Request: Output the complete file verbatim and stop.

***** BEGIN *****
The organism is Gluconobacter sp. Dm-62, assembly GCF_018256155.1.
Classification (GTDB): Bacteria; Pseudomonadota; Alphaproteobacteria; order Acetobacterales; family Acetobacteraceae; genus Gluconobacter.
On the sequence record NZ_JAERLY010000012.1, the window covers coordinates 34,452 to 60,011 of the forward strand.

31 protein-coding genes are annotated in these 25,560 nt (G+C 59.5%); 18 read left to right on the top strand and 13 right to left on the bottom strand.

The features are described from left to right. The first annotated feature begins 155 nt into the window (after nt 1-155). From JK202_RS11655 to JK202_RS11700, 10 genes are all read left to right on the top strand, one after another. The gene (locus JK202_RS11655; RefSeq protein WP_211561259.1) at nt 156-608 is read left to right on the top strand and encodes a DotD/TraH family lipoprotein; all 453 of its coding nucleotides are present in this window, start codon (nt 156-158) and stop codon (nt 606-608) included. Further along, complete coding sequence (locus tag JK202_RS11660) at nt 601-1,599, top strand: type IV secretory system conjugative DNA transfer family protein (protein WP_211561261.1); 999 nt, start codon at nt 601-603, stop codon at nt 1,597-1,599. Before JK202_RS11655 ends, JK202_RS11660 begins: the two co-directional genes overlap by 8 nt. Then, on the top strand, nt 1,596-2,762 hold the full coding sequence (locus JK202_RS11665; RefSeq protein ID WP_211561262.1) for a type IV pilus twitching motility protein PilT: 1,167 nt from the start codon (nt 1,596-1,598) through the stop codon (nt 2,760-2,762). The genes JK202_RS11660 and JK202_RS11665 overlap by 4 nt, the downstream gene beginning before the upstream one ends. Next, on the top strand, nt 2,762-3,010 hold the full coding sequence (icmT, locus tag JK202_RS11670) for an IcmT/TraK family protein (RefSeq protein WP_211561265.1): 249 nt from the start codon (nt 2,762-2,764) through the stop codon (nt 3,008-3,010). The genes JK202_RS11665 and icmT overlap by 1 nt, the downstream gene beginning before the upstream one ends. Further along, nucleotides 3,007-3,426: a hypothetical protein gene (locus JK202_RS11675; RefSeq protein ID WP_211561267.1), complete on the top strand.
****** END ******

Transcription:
The organism is Gluconobacter sp. Dm-62, assembly GCF_018256155.1.
Classification (GTDB): Bacteria; Pseudomonadota; Alphaproteobacteria; order Acetobacterales; family Acetobacteraceae; genus Gluconobacter.
On the sequence record NZ_JAERLY010000012.1, the window covers coordinates 34,452 to 60,011 of the forward strand.

31 protein-coding genes are annotated in these 25,560 nt (G+C 59.5%); 18 read left to right on the top strand and 13 right to left on the bottom strand.

The features are described from left to right. The first annotated feature begins 155 nt into the window (after nt 1-155). From JK202_RS11655 to JK202_RS11700, 10 genes are all read left to right on the top strand, one after another. The gene (locus JK202_RS11655; RefSeq protein WP_211561259.1) at nt 156-608 is read left to right on the top strand and encodes a DotD/TraH family lipoprotein; all 453 of its coding nucleotides are present in this window, start codon (nt 156-158) and stop codon (nt 606-608) included. Further along, complete coding sequence (locus tag JK202_RS11660) at nt 601-1,599, top strand: type IV secretory system conjugative DNA transfer family protein (protein WP_211561261.1); 999 nt, start codon at nt 601-603, stop codon at nt 1,597-1,599. Before JK202_RS11655 ends, JK202_RS11660 begins: the two co-directional genes overlap by 8 nt. Then, on the top strand, nt 1,596-2,762 hold the full coding sequence (locus JK202_RS11665; RefSeq protein ID WP_211561262.1) for a type IV pilus twitching motility protein PilT: 1,167 nt from the start codon (nt 1,596-1,598) through the stop codon (nt 2,760-2,762). The genes JK202_RS11660 and JK202_RS11665 overlap by 4 nt, the downstream gene beginning before the upstream one ends. Next, on the top strand, nt 2,762-3,010 hold the full coding sequence (icmT, locus tag JK202_RS11670) for an IcmT/TraK family protein (RefSeq protein WP_211561265.1): 249 nt from the start codon (nt 2,762-2,764) through the stop codon (nt 3,008-3,010). The genes JK202_RS11665 and icmT overlap by 1 nt, the downstream gene beginning before the upstream one ends. Further along, nucleotides 3,007-3,426: a hypothetical protein gene (locus JK202_RS11675; RefSeq protein ID WP_211561267.1), complete on the top strand.